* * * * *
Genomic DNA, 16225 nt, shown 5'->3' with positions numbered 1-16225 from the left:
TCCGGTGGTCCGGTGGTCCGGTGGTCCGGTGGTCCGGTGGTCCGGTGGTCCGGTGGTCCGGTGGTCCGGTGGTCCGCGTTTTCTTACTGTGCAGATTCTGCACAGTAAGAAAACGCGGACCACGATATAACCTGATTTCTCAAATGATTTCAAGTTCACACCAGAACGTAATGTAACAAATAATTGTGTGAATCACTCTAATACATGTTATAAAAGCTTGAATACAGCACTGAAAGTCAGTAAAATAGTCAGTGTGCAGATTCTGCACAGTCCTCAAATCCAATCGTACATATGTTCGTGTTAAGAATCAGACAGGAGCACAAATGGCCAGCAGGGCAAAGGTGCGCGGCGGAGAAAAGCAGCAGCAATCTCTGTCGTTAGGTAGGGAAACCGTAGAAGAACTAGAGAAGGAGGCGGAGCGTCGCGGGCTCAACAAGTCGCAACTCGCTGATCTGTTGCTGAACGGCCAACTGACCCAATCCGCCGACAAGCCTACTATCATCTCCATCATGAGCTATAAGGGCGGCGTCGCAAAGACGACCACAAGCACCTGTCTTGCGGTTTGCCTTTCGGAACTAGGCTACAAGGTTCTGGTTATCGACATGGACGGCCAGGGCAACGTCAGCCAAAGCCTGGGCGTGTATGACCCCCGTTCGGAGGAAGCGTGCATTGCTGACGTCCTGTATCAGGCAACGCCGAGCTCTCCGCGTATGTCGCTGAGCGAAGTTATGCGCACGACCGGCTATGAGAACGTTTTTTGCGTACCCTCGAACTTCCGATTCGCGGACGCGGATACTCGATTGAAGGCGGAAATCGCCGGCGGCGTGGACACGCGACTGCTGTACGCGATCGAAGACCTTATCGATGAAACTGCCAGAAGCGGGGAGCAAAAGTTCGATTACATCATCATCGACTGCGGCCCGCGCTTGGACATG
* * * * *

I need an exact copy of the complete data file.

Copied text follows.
Genomic DNA, 16225 nt, shown 5'->3' with positions numbered 1-16225 from the left:
TCCGGTGGTCCGGTGGTCCGGTGGTCCGGTGGTCCGGTGGTCCGGTGGTCCGGTGGTCCGGTGGTCCGGTGGTCCGCGTTTTCTTACTGTGCAGATTCTGCACAGTAAGAAAACGCGGACCACGATATAACCTGATTTCTCAAATGATTTCAAGTTCACACCAGAACGTAATGTAACAAATAATTGTGTGAATCACTCTAATACATGTTATAAAAGCTTGAATACAGCACTGAAAGTCAGTAAAATAGTCAGTGTGCAGATTCTGCACAGTCCTCAAATCCAATCGTACATATGTTCGTGTTAAGAATCAGACAGGAGCACAAATGGCCAGCAGGGCAAAGGTGCGCGGCGGAGAAAAGCAGCAGCAATCTCTGTCGTTAGGTAGGGAAACCGTAGAAGAACTAGAGAAGGAGGCGGAGCGTCGCGGGCTCAACAAGTCGCAACTCGCTGATCTGTTGCTGAACGGCCAACTGACCCAATCCGCCGACAAGCCTACTATCATCTCCATCATGAGCTATAAGGGCGGCGTCGCAAAGACGACCACAAGCACCTGTCTTGCGGTTTGCCTTTCGGAACTAGGCTACAAGGTTCTGGTTATCGACATGGACGGCCAGGGCAACGTCAGCCAAAGCCTGGGCGTGTATGACCCCCGTTCGGAGGAAGCGTGCATTGCTGACGTCCTGTATCAGGCAACGCCGAGCTCTCCGCGTATGTCGCTGAGCGAAGTTATGCGCACGACCGGCTATGAGAACGTTTTTTGCGTACCCTCGAACTTCCGATTCGCGGACGCGGATACTCGATTGAAGGCGGAAATCGCCGGCGGCGTGGACACGCGACTGCTGTACGCGATCGAAGACCTTATCGATGAAACTGCCAGAAGCGGGGAGCAAAAGTTCGATTACATCATCATCGACTGCGGCCCGCGCTTGGACATG